Unverified Answer

How many people get waldenstrom macroglobulinemia a year in the United States?

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Around 20 to 30 percent of patients diagnosed with Waldenstroms disease in North America have a relapse. Further research as well as development of more effective treatment options would be of utmost importance for patients with Waldenstroms.

Unverified Answer

What are common treatments for waldenstrom macroglobulinemia?

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A variety of treatment options are currently used to treat waldenstrom macroglobulinemia. These options include surgery, radiation therapy to various parts of the body, chemotherapy, and/or targeted therapy with medications to treat the underlying disease. The prognosis for waldenstrom macroglobulinemia depends on the type and severity of the disease and is often determined by the cancer's stage at diagnosis.\n

Unverified Answer

How does oral azacitidine work?

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Toxicity, pharmacodynamics, and pharmacokinetics of oral azacitidine were well-characterized in the clinical trials. Azacitidine resulted in significant improvements in the management of MM. Additional studies with a less toxic dosing schedule and other myeloma therapies are warranted. There is also significant evidence to support the use of azacitidine as a second-line treatment of relapsed MM.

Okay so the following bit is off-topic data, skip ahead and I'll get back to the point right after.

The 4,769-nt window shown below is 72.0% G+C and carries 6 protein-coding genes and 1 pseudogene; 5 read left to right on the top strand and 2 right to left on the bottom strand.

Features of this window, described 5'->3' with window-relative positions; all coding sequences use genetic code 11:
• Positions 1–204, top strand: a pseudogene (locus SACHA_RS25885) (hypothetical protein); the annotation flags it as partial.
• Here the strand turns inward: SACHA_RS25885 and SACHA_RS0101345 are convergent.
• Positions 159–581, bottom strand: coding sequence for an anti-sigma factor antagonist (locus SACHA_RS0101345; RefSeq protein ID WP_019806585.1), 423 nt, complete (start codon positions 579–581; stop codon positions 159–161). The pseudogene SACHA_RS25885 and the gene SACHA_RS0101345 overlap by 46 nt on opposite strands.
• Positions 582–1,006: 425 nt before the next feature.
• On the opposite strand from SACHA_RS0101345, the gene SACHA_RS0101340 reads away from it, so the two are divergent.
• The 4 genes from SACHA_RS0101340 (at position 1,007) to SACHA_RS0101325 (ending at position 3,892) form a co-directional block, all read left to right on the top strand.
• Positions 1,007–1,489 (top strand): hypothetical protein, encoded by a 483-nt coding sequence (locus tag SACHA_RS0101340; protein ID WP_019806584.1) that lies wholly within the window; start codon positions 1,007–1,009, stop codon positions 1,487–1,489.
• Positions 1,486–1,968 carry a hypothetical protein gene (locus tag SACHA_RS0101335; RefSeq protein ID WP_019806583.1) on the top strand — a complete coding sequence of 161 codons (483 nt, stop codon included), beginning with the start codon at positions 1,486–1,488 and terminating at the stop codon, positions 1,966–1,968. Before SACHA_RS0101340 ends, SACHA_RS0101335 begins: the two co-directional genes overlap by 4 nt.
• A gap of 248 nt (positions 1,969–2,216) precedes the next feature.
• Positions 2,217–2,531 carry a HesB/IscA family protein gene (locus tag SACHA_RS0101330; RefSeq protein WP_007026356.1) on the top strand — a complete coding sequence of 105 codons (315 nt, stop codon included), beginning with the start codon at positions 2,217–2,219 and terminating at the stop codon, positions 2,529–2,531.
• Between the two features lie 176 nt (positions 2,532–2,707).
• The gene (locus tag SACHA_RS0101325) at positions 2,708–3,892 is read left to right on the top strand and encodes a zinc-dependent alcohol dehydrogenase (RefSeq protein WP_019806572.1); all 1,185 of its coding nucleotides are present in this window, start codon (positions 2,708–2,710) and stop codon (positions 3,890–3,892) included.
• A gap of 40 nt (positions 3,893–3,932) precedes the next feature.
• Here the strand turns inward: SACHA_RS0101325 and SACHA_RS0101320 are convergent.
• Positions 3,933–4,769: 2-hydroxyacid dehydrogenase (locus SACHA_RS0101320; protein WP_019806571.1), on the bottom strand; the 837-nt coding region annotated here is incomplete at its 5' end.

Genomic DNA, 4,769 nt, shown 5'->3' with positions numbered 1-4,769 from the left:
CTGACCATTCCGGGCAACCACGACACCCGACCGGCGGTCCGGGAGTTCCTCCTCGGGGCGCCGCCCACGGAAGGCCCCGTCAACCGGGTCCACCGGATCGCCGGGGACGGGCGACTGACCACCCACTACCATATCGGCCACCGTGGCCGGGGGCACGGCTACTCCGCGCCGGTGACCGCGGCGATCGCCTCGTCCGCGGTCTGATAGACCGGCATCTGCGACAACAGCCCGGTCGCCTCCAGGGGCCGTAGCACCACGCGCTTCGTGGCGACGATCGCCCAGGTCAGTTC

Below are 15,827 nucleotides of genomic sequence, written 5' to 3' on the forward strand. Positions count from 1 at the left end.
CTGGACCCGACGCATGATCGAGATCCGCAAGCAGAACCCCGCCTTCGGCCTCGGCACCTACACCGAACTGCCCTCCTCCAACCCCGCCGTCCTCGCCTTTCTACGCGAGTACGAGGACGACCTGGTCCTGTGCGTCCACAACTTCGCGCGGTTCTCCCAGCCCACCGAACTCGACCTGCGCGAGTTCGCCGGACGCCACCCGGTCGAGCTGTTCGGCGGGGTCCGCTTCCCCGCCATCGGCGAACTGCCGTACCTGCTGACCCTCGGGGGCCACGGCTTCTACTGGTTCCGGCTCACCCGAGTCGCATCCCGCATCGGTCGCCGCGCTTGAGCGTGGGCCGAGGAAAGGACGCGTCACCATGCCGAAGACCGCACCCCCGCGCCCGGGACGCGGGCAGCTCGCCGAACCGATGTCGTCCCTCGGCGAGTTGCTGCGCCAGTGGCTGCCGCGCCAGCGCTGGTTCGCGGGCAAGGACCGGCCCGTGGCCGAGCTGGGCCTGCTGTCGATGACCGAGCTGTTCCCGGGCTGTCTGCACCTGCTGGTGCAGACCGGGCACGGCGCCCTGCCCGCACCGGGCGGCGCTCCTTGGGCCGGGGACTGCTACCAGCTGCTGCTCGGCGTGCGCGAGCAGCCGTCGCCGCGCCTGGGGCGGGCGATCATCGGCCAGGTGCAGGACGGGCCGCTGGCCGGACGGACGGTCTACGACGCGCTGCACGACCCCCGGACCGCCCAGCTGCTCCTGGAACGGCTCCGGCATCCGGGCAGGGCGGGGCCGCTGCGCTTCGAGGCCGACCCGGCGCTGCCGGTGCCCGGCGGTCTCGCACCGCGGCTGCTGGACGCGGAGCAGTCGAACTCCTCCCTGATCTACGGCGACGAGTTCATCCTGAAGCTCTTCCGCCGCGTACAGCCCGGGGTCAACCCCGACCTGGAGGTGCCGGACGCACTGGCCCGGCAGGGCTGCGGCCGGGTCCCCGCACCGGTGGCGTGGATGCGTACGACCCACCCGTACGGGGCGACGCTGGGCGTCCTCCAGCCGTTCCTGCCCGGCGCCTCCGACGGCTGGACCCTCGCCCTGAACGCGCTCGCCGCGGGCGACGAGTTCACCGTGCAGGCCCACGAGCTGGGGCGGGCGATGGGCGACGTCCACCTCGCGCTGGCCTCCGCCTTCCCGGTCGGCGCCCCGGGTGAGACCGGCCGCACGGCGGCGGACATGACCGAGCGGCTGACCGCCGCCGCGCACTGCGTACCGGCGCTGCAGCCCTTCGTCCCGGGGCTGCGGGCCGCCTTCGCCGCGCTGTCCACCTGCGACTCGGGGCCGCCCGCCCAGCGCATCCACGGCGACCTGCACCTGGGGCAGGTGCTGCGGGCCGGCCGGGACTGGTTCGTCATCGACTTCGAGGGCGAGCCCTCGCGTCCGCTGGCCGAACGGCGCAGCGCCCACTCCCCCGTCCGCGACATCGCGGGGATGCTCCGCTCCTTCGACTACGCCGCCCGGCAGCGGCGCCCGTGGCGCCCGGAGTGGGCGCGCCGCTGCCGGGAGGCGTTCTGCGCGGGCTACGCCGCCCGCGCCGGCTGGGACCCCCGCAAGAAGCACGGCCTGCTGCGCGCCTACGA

Unverified Answer

What are the common side effects of oral azacitidine?

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The main adverse events of AZA therapy are myelotoxicity, GI disturbances and fever/inflammation. The most common side effects were leukopenia, neutropenia and thrombocytopenia. All but one adverse event were mild.

Unverified Answer

What is the survival rate for waldenstrom macroglobulinemia?

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Survival for WM is very poor, with median survival only 10 years. Though death is often the presenting complaint, death from WM is rare. WM has a mortality rate around 2%.

Unverified Answer

Is oral azacitidine safe for people?

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Ondansetron and diphenhydramine was associated with significant and frequent vomiting. People with MM did not experience more significant vomiting. Azacitidine had no significant effect on QT intervals but a lower tendency towards more ventricular arrhythmias in people with MM. Clinicians prescribing oral azacitidine should be aware of this risk.

Unverified Answer